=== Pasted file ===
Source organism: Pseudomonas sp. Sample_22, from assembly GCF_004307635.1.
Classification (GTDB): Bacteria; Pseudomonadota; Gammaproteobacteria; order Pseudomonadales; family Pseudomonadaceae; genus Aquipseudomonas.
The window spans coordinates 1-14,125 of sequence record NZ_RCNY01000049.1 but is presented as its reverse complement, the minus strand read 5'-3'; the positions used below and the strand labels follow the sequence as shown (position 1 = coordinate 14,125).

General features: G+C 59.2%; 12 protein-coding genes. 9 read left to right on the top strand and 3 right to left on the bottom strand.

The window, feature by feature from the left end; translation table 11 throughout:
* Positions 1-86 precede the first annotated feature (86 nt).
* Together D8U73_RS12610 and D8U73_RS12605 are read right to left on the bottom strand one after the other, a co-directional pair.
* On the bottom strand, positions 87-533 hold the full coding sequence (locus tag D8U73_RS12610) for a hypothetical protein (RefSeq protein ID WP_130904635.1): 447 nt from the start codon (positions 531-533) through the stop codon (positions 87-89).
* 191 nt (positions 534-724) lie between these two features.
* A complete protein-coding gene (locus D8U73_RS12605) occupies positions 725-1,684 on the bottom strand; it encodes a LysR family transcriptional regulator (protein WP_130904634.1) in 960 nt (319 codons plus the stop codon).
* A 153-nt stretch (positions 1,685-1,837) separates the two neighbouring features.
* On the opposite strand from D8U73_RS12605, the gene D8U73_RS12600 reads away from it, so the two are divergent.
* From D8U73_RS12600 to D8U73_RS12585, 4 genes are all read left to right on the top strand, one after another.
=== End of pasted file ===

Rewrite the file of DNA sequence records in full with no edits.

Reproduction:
Source organism: Pseudomonas sp. Sample_22, from assembly GCF_004307635.1.
Classification (GTDB): Bacteria; Pseudomonadota; Gammaproteobacteria; order Pseudomonadales; family Pseudomonadaceae; genus Aquipseudomonas.
The window spans coordinates 1-14,125 of sequence record NZ_RCNY01000049.1 but is presented as its reverse complement, the minus strand read 5'-3'; the positions used below and the strand labels follow the sequence as shown (position 1 = coordinate 14,125).

General features: G+C 59.2%; 12 protein-coding genes. 9 read left to right on the top strand and 3 right to left on the bottom strand.

The window, feature by feature from the left end; translation table 11 throughout:
* Positions 1-86 precede the first annotated feature (86 nt).
* Together D8U73_RS12610 and D8U73_RS12605 are read right to left on the bottom strand one after the other, a co-directional pair.
* On the bottom strand, positions 87-533 hold the full coding sequence (locus tag D8U73_RS12610) for a hypothetical protein (RefSeq protein ID WP_130904635.1): 447 nt from the start codon (positions 531-533) through the stop codon (positions 87-89).
* 191 nt (positions 534-724) lie between these two features.
* A complete protein-coding gene (locus D8U73_RS12605) occupies positions 725-1,684 on the bottom strand; it encodes a LysR family transcriptional regulator (protein WP_130904634.1) in 960 nt (319 codons plus the stop codon).
* A 153-nt stretch (positions 1,685-1,837) separates the two neighbouring features.
* On the opposite strand from D8U73_RS12605, the gene D8U73_RS12600 reads away from it, so the two are divergent.
* From D8U73_RS12600 to D8U73_RS12585, 4 genes are all read left to right on the top strand, one after another.